I watched a very interesting documentary last night – Going Clear. It lays out a rather spooky story of madness and manipulation at work in the church of Scientology. Many of you will have already heard of the film. It was aired on HBO just last week, garnering favourable reviews and a good amount of press. I recommend giving it a peek.
The film got me thinking about how powerful belief can be, and how frightening it can be to stand free of structures of thought that had once surrounded us. Belief structures can act as both safety net and prison. It is certainly understandable how people are pulled into cults. There is a great craving for security in humanity. But living in a feedback loop of relentless reinforcement (whether positive or negative), it seems impossible to allow original thoughts to blossom. Even without overt ‘brainwashing’, most people are quick to dismiss and ‘explain away’ anything that doesn’t seem to fit well with their own story of life. But what about these worldviews of ours? How original are they? Did we consciously develop these views or were they mostly harvested in us?
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Yesterday morning I attended an Easter service at a nearby church here in Montreal. I had passed by the church numerous times and even stopped to appreciate its beautiful architecture but yesterday was my first time going in to a service. I tend to enjoy seeing how all people celebrate life and faith in our various ways. Partaking has proven the best way for me to learn. I suppose the church would be called Evangelical, if we are concerned about labels.
As I walked in I noticed there was a relaxed vibe – comfortable chairs and casual dress. There was a lot of expensive-looking technical gear hanging around and big projection screens at the front. I admired the drum-set perched at the back of the stage. It felt more like a rock show than a church setting. Service kicked off with a big praise band. Plenty of people hollered out from the congregation as we sang. There was definitely a good mood in the room. Throughout the service, however, what stood out to me the most – from the music through the sermon – was the feeling that ‘our’ beliefs somehow set us apart from others. This was put forward as a positive. How wide is this ‘us’? I wondered. Why are any excluded? I could see it all came from a good place, these songs and spoken words, but they seemed more likely to divide than unite, at least on the surface level. Why not invest in our common ground? I thought.
As the service came to a close I got chatting with a couple who had been sitting behind me. They were members who attended regularly. The gentleman spoke about a lot of ‘spiritual darkness’ he saw outside of the church. I nodded my head and listened as he carried on, getting the feeling that I might be cast into the same shadow of ‘spiritual darkness’ if I expressed a belief which didn’t match his. Unconcerned about his opinion of me, I didn’t feel inclined to do so, but it got me thinking nevertheless about how we as people so often pool together in little pockets of shared beliefs, collectively sheltering and justifying one another. I am not claiming this to be necessarily good or bad, I am simply observing it. I wonder, though, if we can look at ourselves with the same critical eye we so easily cast on others. Jesus did say, after all, to avoid judgement, lest we be judged. Have we ever truly explored our own bias?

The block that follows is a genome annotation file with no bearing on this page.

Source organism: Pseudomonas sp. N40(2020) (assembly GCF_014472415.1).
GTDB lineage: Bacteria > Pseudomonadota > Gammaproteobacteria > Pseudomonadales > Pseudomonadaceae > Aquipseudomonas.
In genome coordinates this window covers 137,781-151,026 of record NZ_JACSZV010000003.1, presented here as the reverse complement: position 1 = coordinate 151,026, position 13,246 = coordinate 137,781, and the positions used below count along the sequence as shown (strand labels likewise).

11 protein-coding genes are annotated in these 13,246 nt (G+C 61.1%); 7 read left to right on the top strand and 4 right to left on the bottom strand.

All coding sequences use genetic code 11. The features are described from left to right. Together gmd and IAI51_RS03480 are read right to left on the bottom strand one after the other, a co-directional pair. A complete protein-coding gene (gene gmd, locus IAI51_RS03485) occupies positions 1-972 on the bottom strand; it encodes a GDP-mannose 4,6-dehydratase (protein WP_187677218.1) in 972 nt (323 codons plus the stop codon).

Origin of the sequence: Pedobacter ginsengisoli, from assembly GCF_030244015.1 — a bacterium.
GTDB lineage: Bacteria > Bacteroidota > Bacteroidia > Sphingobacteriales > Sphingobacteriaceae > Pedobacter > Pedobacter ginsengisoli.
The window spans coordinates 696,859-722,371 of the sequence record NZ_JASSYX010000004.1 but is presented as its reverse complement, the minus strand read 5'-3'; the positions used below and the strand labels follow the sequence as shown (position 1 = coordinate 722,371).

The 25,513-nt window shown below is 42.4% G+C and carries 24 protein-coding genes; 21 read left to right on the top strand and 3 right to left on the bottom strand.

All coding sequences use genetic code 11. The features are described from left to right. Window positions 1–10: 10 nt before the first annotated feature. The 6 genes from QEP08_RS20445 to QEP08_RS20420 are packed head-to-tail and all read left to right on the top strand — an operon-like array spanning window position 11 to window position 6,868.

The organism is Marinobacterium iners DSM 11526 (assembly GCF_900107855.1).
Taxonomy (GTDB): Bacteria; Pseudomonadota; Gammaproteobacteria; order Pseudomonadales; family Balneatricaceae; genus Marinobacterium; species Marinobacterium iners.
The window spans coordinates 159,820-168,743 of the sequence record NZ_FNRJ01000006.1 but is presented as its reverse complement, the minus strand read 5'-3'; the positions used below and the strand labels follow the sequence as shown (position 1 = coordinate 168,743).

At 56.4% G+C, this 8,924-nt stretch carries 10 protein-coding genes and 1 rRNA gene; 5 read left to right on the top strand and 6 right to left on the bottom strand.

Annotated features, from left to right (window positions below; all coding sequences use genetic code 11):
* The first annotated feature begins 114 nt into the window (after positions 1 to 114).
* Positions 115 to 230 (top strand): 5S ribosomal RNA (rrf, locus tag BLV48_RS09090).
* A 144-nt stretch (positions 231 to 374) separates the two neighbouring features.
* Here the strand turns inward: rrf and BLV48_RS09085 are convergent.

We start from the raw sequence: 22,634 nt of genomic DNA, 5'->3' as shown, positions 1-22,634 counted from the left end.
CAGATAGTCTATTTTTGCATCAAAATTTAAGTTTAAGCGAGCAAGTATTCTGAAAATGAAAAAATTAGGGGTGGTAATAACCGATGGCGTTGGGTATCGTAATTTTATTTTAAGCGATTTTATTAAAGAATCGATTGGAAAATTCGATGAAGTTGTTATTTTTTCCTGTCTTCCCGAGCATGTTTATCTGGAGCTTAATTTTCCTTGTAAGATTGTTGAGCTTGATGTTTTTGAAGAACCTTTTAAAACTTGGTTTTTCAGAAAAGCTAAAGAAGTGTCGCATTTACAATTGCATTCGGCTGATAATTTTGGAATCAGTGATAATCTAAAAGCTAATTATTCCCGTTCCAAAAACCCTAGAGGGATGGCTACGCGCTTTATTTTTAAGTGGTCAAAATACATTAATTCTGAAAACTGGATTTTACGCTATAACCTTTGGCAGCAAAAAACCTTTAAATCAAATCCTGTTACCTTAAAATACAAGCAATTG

This is difficult work, admittedly, perhaps even impossible if we expect to arrive at any concrete result. But it just might be worthwhile work. We might come to see the ways we limit ourselves, avoiding real connection with others. We might even come to see how we try to impose our worldview on others, in both subtle and obvious ways. But by seeing these things we can become free of them. These patterns will fall away on their own, once recognized.
I sense that there is a way to meet people in total honesty, free of ideas of any kind – a way to connect without any fear or any agenda. It may just be my idealism at work here, but having tasted these precious interactions, I feel we can foster them and see them flower, even allowing them to overpower all the walls we may have imagined into existence.
What an opportunity. But we may have to be willing to stand free of belief, if only for a moment. Can we do this? Is there not a shared ground without these ideas cluttering us? Without judging anyone’s story, I wonder if we can find a reality we are all an equal part of. I sense that if we can step outside of our stories for long enough, all we will see in anyone’s eyes is the reality of love reflected. Do any of us have a claim more legitimate than anyone else? Does it matter? Does love care about any of our distinctions?
I think not. I feel it too.
Have a happy week. Much love all.